Two bills have made it past the Senate and House in the State of Washington. These bills show that the soil health campaign started by Roylene Comes at Night, Washington State Conservationist, in 2014 has real traction and a new and exciting life of its own. A very special shout-out to Gary Farrell, the benefactor of the original Soil Health Committee, without whom it would not have lived and breathed and made a multitude of successful grants that have provided the groundwork, literally, for a new Soil Health Movement in our state.
As co-chairs, Lynn Bahrych and Gary Farrell led a volunteer committee of producers, conservation district staff and supervisors, educators, and state and federal agency representatives to invest grant funds from the state Conservation Commission and the federal NRCS in dozens of innovative soil health practices across the state from 2015 until today. The results of those experiments will be published by the end of 2020 and so far have been truly remarkable, thanks to the hard work and inspiration of those receiving the grants. The successes and lessons learned during these five years will be passed along to the committee in its next home at the Washington State Conservation Commission.
|First is SB 5947 – 2019-20 which establishes the sustainable farms and fields grant program. |
“The legislature finds that Washington’s working agricultural lands are essential to the economic and social well-being of our rural communities and to the state’s overall environment and economy. The legislature further finds that different challenges and opportunities exist to expand the use of precision agriculture for different crops in the state by assisting farmers, ranchers, and aquaculturists to purchase equipment and receive technical assistance to reduce their operations’ carbon footprint while ensuring that crops and soils receive exactly what they need for optimum health and productivity. Moreover, the legislature finds that opportunities exist to enhance soil health through carbon farming and regenerative agriculture by increasing soil organic carbon levels while ensuring appropriate carbon to nitrogen ratios, and to store carbon in standing trees, seaweed, and other vegetation. Therefore, it is the intent of the legislature to provide cost sharing competitive grant opportunities to enable farmers and ranchers to adopt practices that increase appropriate quantities of carbon stored in and above their soil and to initiate or expand the use of precision agriculture on their farms. This act seeks to leverage and enhance existing state and federal cost-sharing programs for farm, ranch, and aquaculture operations.”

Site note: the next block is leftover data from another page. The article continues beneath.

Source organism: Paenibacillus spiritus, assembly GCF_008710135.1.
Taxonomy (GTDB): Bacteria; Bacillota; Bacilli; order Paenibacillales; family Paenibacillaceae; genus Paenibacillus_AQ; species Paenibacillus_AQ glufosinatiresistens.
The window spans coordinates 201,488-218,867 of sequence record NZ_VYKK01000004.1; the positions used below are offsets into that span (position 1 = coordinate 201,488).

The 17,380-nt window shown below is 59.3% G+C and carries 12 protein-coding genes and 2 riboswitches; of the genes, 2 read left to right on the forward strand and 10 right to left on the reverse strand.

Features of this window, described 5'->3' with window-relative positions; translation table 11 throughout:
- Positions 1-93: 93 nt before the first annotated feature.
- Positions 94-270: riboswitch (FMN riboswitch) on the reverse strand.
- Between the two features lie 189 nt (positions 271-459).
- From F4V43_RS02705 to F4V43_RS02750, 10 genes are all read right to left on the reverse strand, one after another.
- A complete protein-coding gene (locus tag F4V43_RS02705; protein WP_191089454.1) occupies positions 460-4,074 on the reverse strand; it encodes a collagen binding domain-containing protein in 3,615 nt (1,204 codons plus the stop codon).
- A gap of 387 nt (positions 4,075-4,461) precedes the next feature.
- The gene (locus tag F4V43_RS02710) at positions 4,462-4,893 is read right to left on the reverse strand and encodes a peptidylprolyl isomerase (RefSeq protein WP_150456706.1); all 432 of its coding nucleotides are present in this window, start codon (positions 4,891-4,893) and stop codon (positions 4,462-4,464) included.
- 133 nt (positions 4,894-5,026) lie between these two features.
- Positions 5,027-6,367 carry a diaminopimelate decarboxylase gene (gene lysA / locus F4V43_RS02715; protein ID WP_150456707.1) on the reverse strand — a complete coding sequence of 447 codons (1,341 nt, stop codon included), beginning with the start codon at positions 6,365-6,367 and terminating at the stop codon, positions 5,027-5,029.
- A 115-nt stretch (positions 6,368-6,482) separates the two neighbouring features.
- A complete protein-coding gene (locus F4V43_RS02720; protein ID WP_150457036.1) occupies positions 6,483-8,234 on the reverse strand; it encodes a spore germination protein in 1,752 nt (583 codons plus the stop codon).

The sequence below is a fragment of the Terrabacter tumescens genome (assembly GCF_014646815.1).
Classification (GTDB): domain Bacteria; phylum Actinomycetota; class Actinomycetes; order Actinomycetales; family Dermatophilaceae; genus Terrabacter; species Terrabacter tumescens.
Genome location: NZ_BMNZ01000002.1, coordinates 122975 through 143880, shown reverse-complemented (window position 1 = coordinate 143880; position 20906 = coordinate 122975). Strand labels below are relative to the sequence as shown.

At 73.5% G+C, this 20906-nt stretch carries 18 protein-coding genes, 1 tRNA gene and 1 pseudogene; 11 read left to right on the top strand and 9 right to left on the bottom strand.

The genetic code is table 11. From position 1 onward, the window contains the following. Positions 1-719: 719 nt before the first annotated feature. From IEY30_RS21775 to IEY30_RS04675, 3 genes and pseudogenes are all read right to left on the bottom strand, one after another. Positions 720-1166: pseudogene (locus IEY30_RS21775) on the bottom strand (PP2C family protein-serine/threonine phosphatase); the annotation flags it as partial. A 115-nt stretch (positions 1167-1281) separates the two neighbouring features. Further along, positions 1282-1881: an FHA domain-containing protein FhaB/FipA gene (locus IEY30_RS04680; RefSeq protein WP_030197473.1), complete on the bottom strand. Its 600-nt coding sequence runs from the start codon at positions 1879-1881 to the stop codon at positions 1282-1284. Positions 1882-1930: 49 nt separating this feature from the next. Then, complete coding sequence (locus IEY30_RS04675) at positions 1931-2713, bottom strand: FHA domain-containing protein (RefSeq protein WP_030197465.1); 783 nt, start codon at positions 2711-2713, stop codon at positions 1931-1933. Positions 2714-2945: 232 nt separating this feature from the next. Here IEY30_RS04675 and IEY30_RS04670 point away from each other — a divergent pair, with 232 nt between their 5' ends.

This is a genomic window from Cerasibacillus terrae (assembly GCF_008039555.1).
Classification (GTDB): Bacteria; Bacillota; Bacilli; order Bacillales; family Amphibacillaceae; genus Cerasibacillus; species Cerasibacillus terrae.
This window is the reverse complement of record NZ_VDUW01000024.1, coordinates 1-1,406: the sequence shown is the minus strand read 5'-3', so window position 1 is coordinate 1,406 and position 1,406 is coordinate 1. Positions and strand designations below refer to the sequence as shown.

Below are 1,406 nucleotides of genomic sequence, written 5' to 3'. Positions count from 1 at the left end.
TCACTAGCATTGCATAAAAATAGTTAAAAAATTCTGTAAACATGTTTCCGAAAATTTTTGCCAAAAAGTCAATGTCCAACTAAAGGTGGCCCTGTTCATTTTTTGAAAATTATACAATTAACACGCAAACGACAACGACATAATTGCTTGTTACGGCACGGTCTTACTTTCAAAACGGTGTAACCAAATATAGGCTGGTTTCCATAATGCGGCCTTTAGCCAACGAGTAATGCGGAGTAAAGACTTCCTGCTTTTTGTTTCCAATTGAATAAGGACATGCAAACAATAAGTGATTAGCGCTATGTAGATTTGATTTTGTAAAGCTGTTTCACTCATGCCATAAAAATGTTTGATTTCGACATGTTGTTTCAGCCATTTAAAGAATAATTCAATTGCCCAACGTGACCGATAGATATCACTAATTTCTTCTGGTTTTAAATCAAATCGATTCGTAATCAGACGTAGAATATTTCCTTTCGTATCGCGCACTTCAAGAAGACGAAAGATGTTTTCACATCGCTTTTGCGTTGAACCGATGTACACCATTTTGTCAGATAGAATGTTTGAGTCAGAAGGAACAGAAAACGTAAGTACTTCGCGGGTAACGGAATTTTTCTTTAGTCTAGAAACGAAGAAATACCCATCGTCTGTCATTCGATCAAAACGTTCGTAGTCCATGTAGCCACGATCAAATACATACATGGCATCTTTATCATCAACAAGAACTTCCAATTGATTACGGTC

The second is SB 6306 – 2019020 which creates the Washington soil health initiative.
“The legislature finds that healthy soil is a cornerstone of a high quality of life on earth and that soil health is integral to supporting agricultural viability, promoting positive environmental outcomes, and ensuring the long-term availability of nutritious food.
It is the intent of the legislature that the mission of the Washington soil health initiative be the promotion of collaborative soil health research, education, demonstration projects, and technical assistance activities designed to identify, promote, and implement soil health stewardship practices that are grounded in sound science and that can be voluntarily and economically implemented by farmers and ranchers across Washington’s diverse agricultural communities, climates, and geographies.”